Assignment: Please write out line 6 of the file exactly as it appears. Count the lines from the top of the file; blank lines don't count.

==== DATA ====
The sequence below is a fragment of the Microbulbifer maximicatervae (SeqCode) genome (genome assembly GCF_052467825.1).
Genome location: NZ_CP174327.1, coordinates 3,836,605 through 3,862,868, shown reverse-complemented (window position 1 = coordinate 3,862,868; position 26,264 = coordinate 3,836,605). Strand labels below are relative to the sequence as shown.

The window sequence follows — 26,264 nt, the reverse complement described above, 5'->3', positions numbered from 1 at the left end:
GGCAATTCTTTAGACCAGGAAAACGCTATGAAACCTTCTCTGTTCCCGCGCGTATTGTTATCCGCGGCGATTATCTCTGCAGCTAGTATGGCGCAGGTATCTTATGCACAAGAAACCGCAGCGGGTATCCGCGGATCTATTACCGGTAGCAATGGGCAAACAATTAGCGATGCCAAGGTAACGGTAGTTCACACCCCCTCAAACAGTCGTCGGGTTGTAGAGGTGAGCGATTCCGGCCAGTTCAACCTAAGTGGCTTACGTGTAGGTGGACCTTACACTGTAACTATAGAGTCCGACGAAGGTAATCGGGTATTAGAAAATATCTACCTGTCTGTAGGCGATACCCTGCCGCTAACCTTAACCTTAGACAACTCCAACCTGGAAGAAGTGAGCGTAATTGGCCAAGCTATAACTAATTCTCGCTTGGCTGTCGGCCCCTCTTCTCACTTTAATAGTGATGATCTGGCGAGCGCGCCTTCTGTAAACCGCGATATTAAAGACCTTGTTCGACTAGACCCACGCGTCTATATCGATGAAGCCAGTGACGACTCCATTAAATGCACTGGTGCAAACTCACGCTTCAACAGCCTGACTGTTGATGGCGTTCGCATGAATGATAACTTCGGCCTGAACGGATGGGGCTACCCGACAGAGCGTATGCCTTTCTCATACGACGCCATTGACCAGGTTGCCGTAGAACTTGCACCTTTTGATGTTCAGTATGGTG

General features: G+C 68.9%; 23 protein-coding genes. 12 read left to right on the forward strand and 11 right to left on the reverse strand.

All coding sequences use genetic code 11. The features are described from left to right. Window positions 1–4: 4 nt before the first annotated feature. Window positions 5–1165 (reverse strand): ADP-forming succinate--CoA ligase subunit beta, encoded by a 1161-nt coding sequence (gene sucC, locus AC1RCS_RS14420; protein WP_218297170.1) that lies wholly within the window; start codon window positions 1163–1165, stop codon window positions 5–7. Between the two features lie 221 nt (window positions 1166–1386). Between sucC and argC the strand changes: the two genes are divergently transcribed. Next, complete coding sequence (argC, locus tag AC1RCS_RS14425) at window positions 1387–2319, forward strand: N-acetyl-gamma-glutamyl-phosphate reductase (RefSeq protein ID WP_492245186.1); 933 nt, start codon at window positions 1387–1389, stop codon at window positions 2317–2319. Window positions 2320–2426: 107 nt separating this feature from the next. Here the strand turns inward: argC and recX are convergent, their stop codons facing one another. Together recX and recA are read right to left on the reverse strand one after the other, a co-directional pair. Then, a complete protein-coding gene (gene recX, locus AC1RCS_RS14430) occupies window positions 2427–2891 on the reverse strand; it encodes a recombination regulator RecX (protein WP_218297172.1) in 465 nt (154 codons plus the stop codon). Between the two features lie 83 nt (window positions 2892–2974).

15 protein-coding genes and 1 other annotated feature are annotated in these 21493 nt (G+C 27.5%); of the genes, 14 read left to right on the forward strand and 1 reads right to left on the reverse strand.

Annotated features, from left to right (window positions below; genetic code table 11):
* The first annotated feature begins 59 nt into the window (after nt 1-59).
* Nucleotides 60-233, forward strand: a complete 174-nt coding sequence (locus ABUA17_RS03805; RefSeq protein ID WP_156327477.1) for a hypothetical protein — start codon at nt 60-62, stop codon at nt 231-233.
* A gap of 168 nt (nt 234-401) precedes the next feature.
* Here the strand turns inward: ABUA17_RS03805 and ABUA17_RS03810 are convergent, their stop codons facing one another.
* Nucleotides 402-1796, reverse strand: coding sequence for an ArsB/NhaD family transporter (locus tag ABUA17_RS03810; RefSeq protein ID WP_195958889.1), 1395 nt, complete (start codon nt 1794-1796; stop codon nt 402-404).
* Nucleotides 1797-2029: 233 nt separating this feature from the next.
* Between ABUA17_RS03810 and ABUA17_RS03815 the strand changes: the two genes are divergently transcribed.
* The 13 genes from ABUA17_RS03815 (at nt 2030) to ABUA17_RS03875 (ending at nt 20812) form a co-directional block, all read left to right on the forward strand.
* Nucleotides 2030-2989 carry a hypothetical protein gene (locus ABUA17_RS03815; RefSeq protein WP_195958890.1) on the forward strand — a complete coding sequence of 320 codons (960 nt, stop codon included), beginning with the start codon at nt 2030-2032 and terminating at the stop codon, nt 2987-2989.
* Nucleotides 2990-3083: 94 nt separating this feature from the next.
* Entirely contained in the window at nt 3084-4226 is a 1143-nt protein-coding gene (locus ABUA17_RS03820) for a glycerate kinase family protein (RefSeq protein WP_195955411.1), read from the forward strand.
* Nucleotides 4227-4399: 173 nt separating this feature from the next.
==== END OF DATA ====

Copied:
All coding sequences use genetic code 11. The features are described from left to right. Window positions 1–4: 4 nt before the first annotated feature. Window positions 5–1165 (reverse strand): ADP-forming succinate--CoA ligase subunit beta, encoded by a 1161-nt coding sequence (gene sucC, locus AC1RCS_RS14420; protein WP_218297170.1) that lies wholly within the window; start codon window positions 1163–1165, stop codon window positions 5–7. Between the two features lie 221 nt (window positions 1166–1386). Between sucC and argC the strand changes: the two genes are divergently transcribed. Next, complete coding sequence (argC, locus tag AC1RCS_RS14425) at window positions 1387–2319, forward strand: N-acetyl-gamma-glutamyl-phosphate reductase (RefSeq protein ID WP_492245186.1); 933 nt, start codon at window positions 1387–1389, stop codon at window positions 2317–2319. Window positions 2320–2426: 107 nt separating this feature from the next. Here the strand turns inward: argC and recX are convergent, their stop codons facing one another. Together recX and recA are read right to left on the reverse strand one after the other, a co-directional pair. Then, a complete protein-coding gene (gene recX, locus AC1RCS_RS14430) occupies window positions 2427–2891 on the reverse strand; it encodes a recombination regulator RecX (protein WP_218297172.1) in 465 nt (154 codons plus the stop codon). Between the two features lie 83 nt (window positions 2892–2974).